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Home > Living Well > Health Library > Chronic Venous Insufficiency (Holistic)
Wear compression stockings to support veins affected by CVI
Strengthen capillaries and veins by taking 1,000 mg of hydroxyethylrutosides or 150 mg of proanthocyanidins daily
Relieve CVI symptoms by taking standardized extracts of either horse chestnut (100 mg of aescin a day) or butcher's broom (15 mg of ruscogenins a day)
Chronic venous insufficiency (CVI) is poor return of blood from feet and legs back to the heart.
CVI may occur following excessive clotting and inflammation of the leg veins, a disease known as deep vein
thrombosis. CVI also results from a simple failure of the valves in leg veins to hold blood against gravity,
leading to sluggish movement of blood out of the veins, resulting in swollen legs.
CVI may cause feet and calves to become swollen, often accompanied by a dull ache made worse with prolonged standing. If CVI is allowed to progress, the skin tends to darken and ulcers may occur. CVI often causes varicose veins.
People affected by chronic venous insufficiency should not sit or stand for long periods of time. When sitting, they should elevate their legs. Walking helps move blood out of the veins. Wearing tight-fitting compression stockings available from pharmacies further supports the veins.
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Another traditional remedy for CVI is butcher's broom. One double-blind trial used a combination of butcher's broom, the flavonoid hesperidin, and vitamin C. This was found to be better than a placebo for treating CVI. In a comparison study, a product combining butcher's broom extract, the flavonoid hesperidin, and vitamin C was more effective than a synthetic flavonoid product for treating CVI. A double-blind study, in which Butcher's broom alone was used, has confirmed the beneficial effect of this herb. Clinical trials have used one capsule, containing standardized extracts providing 15 to 30 mg of ruscogenins, three times each day. The amount of butcher's broom extract used in these trials is 150 mg two times per day. Other sources recommend standardized extracts providing 15 to 30 mg of ruscogenins, given three times each day.
Flavonoids promote venous strength and integrity. Most trials of flavonoids in patients with CVI have used a type of flavonoid called hydroxyethylrutosides (HR), which is derived from rutin. These double-blind and other controlled trials have consistently shown a beneficial effect of HR in clearing leg swelling and other signs of CVI. Positive results from a double-blind trial have been obtained using 500 mg of HR taken twice per day for 12 weeks. In this trial, the preparation was found to add further benefit to that provided by compression stockings commonly used to treat CVI. Similar results were obtained in another controlled trial. It is unclear whether other flavonoids are as effective as HR for CVI. HR has also been used successfully as a topical preparation for the treatment of CVI.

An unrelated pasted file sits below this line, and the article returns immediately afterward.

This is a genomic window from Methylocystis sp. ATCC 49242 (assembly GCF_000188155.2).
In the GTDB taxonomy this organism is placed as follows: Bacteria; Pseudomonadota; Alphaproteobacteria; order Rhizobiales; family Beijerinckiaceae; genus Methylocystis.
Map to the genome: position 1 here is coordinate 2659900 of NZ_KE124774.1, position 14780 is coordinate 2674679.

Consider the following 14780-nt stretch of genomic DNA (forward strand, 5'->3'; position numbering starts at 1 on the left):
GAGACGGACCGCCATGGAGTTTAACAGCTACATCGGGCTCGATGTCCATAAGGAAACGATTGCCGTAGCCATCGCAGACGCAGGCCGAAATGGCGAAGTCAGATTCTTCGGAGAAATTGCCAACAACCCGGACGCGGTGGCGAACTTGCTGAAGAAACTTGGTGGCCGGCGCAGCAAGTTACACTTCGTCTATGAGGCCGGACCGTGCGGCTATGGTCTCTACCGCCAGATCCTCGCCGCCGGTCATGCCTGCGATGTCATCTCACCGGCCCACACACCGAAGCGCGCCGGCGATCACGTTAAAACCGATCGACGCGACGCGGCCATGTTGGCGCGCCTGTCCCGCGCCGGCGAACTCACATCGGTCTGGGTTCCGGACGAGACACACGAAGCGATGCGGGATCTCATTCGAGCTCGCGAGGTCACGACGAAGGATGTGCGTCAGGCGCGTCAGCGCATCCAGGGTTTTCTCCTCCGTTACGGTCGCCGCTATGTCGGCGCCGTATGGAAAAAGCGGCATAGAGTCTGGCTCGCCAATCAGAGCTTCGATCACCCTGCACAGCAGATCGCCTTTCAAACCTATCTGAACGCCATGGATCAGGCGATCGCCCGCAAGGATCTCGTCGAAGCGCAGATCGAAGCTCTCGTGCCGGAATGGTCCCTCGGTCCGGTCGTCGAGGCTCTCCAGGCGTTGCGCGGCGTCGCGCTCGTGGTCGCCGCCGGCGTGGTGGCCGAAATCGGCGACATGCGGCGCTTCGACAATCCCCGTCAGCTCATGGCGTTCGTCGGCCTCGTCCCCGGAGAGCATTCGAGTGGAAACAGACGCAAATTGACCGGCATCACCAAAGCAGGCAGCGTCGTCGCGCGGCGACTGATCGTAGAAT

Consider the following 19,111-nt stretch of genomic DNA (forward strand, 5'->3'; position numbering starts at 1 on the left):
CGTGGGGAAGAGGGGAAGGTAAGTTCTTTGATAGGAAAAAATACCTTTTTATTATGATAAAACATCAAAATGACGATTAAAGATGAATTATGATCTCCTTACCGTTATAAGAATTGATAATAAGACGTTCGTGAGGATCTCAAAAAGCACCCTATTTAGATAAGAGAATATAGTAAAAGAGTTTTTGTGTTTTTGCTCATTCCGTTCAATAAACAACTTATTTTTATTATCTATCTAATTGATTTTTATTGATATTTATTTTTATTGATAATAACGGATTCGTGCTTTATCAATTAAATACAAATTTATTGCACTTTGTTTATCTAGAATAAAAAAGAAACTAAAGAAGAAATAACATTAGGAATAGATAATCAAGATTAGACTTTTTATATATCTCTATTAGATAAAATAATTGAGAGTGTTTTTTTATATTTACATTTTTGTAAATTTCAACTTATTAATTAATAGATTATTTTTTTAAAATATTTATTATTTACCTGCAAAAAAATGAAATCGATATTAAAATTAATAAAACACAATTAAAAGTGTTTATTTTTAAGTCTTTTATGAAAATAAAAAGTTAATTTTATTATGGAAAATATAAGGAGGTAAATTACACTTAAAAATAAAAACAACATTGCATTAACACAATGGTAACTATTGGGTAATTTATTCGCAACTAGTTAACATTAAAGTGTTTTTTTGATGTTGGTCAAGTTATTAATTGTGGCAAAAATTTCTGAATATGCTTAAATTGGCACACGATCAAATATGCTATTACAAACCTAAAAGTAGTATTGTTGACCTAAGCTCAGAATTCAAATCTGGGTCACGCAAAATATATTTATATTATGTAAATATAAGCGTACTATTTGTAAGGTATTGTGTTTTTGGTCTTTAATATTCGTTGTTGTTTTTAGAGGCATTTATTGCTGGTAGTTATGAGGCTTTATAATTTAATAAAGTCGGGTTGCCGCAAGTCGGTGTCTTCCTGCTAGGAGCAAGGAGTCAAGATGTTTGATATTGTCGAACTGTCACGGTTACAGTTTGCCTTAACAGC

According to an extensive overview of clinical trials, standardized horse chestnut seed extract, which contains the active compound aescin, has been shown to be effective in double-blind and other controlled research, supporting the traditional use of horse chestnut for venous problems. In these trials, capsules of horse chestnut extract containing 50 mg of aescin were given two to three times daily for CVI. The positive effect results in part from horse chestnut's ability to strengthen capillaries, which leads to a reduction in swelling.
Proanthocyanidins (OPCs), a group of flavonoids found in pine bark, grape seed, grape skin, bilberry, cranberry, black currant, green tea, black tea, and other plants, have also been shown to strengthen capillaries in double-blind research using as little as two 50 mg tablets per day. In a double-blind trial using a total of 150 mg OPCs per day, French researchers reported reduced symptoms for women with CVI. In another French double-blind trial, supplementation with 100 mg taken three times per day resulted in benefits within four weeks.
Gotu kola extracts, standardized to triterpenoid content, have been found successful in small preliminary trials to treat CVI. The amount of extract used in these trials ranged from 60 to 120 mg per day.
A double-blind trial demonstrated that red vine leaf extract is effective at relieving the symptoms and swelling associated with CVI. One group of participants took either 360 mg or 720 mg per day of a standardized extract for 12 weeks, and another group took a placebo. At the end of the treatment period, those who had taken the herb experienced significant improvement in symptoms of leg heaviness, tension sensation, tingling, and pain compared with those who had taken the placebo. Objective measurements of leg swelling were also significantly improved in the red vine group compared to the placebo group.
Last Review: 06-08-2015
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